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Published: September 29th 2011
In the morning we got a bus from Uyuni to Potosi where the famous Cerro Rico mine is located. The bus journey would have been fine had it not been for two colluding babies located very near us who seemed to synchronize their shitting patterns for maximum effect. After changing the nappy of her incontinent brat, the lady behind us opened up the window and launched the fecal matter out of the bus. Now i´m not saying i would have preferred the lady to keep the nappy as a souvenir but i hope that there wasn´t a poor old sod who was quietly mulling over what he had to do that day when all of a sudden a shit strewn nappy entered his thoughts...literally.
We finally arrived in Potosi and were completely caught off guard by the utter chaos of everyday life in this little town. We decided to walk from the bus terminal to the hostel, but little did we know that there was a near vertical hill along the way!! What made matters worse was the fact that there was no road sign...not one! After managing to struggle over the hill and somehow finding our way to
the hostel we checked in to a lovely private room with our own bathroom and we even had our own tv!
That evening we went for some dinner with Michael and Lars (our Norwegian friends from the salt flats). However, yet again, for seemingly no reason every place was shut! In the end we did manage to find a restaurant open and grab a bite to eat. Afterwards we went to a nearby bar where there was live singing...at least that´s what it said on the flyer. What we actually got was a local lady who sung in such a high pitched tone that the local dogs must have thought there was some renegade with a dog whistle having them all on.
To be perfectly honest we did absolutely nothing on Sunday! We took the day of rest to whole other levels. We had breakfast around 3pm, which was a really nice chilli con carne from a local restaurant. Hayley had a revelation that ´chilli con carne´ actually just means chilli with meat in Spanish! After breakfast we returned to bed and watched some films on the tv. That was about it really...the laziest day so
far on the trip.
We woke up bright and early ready for our mine tour that morning. At first we thought we were not going to be picked up because everyone else waiting for their respective mine tour companies to pick them up (there were about 25 people waiting!) had been picked up already! Finally, however, a lady came in and called our names and we hopped into here tiny tiny minivan to be driven across town to the miner´s market.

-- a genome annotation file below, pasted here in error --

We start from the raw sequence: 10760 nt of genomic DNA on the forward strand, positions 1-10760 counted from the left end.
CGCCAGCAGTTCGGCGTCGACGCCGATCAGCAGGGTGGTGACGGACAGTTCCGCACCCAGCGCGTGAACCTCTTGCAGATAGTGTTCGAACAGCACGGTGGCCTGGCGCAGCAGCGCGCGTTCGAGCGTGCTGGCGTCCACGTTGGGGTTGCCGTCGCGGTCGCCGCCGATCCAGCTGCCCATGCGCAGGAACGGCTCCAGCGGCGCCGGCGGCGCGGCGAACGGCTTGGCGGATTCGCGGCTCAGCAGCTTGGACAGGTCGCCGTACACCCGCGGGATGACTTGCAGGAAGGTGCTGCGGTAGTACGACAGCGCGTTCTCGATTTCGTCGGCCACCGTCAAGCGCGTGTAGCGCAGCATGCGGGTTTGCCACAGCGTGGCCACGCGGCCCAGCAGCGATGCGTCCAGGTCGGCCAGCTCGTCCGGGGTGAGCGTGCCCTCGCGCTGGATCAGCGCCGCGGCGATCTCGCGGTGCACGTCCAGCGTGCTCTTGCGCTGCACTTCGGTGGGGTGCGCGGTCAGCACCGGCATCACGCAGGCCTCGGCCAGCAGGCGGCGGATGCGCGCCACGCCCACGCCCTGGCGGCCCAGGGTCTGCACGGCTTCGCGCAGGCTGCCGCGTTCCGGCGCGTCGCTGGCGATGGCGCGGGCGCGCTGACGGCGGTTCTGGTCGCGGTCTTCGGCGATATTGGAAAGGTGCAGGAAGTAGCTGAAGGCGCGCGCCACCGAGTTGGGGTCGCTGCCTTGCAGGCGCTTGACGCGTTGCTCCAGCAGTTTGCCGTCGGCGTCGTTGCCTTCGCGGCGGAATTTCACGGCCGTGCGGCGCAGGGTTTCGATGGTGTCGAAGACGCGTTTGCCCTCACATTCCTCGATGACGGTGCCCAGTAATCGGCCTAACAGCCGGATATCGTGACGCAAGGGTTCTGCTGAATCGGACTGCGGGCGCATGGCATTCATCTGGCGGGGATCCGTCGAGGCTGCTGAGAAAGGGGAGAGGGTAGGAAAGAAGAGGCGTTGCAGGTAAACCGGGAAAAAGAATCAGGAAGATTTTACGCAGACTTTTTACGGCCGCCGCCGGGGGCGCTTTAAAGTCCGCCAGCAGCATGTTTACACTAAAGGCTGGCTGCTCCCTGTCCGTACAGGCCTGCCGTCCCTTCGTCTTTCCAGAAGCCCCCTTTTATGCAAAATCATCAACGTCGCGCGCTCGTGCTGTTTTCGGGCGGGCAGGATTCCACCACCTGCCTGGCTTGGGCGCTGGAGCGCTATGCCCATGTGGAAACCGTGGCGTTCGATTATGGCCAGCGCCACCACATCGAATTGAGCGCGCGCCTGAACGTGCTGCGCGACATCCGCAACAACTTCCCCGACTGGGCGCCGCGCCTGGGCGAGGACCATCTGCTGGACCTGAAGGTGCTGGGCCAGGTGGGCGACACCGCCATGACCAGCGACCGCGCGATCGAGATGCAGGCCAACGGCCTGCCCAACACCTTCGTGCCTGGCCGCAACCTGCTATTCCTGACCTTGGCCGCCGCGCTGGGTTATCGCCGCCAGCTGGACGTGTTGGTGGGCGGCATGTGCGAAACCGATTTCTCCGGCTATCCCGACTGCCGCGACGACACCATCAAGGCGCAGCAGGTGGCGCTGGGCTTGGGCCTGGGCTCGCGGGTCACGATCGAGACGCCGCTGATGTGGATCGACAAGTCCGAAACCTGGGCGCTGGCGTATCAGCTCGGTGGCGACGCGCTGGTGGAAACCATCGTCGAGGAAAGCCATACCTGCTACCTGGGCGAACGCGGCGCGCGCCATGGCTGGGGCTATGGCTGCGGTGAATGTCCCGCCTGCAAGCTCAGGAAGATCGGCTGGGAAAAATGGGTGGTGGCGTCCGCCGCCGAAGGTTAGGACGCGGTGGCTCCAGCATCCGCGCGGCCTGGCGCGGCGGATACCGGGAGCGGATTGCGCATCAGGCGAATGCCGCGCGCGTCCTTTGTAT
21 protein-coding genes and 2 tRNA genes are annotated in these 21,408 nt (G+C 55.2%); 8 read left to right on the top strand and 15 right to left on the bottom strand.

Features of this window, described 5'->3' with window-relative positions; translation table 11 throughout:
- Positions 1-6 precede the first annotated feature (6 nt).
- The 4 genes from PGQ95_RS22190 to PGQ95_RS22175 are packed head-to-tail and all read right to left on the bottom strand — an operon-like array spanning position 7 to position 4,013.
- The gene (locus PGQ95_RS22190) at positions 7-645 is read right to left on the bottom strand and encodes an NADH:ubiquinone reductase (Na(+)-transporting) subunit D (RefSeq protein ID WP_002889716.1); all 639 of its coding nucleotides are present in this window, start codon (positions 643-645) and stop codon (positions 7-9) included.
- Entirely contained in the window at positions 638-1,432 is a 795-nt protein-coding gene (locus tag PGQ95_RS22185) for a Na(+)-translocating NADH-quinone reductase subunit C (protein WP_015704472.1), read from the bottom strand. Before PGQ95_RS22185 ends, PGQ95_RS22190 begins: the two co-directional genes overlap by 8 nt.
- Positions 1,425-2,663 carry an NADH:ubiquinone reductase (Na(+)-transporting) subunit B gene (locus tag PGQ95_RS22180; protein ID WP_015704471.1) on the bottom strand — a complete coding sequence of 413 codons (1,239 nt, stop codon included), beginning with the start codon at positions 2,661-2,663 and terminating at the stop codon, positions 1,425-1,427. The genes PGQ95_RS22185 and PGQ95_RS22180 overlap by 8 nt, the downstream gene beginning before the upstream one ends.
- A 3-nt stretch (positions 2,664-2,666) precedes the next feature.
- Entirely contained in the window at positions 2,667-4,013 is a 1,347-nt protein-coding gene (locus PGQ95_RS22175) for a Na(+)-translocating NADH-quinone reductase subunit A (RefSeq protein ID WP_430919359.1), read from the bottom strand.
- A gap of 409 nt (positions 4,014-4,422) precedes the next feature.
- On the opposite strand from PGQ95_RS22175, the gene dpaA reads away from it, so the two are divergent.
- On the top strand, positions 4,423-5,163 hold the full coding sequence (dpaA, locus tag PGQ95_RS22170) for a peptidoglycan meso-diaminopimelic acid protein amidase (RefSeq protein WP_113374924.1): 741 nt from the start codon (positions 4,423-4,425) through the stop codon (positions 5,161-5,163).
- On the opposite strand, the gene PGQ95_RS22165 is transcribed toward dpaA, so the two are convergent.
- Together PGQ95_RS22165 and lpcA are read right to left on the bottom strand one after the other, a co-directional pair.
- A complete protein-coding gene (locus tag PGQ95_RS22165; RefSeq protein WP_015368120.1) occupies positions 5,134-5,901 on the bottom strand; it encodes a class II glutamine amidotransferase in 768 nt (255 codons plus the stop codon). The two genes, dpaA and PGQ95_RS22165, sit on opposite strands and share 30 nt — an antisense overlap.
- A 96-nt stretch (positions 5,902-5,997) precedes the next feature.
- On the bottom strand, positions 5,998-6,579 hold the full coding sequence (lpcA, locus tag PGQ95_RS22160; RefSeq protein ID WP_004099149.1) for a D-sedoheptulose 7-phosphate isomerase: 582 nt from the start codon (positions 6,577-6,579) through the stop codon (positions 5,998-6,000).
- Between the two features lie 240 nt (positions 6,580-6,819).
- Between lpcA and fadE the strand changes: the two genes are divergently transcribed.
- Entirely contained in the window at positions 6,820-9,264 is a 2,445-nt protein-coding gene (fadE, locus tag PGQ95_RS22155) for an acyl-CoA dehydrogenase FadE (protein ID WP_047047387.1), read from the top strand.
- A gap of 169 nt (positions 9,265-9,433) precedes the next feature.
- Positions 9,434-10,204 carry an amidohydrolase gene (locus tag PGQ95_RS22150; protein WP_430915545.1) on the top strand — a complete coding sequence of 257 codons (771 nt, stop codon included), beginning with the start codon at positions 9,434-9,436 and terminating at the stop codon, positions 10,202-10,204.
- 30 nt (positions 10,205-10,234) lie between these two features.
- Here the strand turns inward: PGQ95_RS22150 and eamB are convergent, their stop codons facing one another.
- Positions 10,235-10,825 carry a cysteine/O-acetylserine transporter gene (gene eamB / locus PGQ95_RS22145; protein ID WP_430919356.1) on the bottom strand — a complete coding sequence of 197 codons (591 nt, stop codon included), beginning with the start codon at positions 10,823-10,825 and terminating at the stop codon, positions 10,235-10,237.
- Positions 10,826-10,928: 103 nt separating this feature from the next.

The miner´s market is where miner´s buy the cigarettes, alcohol, dynamite and refreshments they need for that day. It is customary that visitors to the mine buy presents for the miners as a token of gratitude and to butter them up for a photo. We both bought a bottle of pop and a big bag of coca leaves as presents and headed back in the minivan to the next stop where we would get changed into protective clothing...if you can call it that.
We were given bright blue overalls which seemed to drown Hayley. We also got a nice green hard hat and a pair of wellies...sexy!! After getting changed we jumped into the
minivan again and headed up to the mine entrance. The lady tour guide began by telling us a brief history of the mine and how after the Spanish left the mountain the locals formed groups or cooperative´s with each other and started mining the remains of what was left. There were approximately 13,000 miners in the mountain, and whilst the legal age was 15 there were some as young as 11 years old working.
The miners were extremely superstitious and had a number of rituals and beliefs that they followed or believed in. The first ritual would take place once a year and involved buying a llama and slaughtering it. The miners would collect the blood and smear it over the entrance to their mine (there are more than 100 different mine entrances created by different groups of miners). This was supposed to bring good luck. The llama meat was then stripped off, cooked and shared out amongst the miners during a big fiesta that ensued. The body of the llama was then buried in the earth as an offering to Pachamama (mother nature).
After this brief lesson we head down into the mine. The little doorway led
into a small tunnel that immediately dropped at quite a steep angle into the mountain. We climbed down a makeshift ladder and carried on heading down. It was at this point that i noticed Hayley had been left further up the tunnel. When i went to check on her she was crying and was saying she couldn´t do it. She was just too freaked out by the small spaces and the fact we were underground. So, after a brief minute or two Hayley´s experience of the mine was over and she decided to go back to the van and wait for me there. At least she pulled the plug early on when we were near the surface i thought to myself as i imagined what we would have done if she had freaked out when we were really deep in the mountain.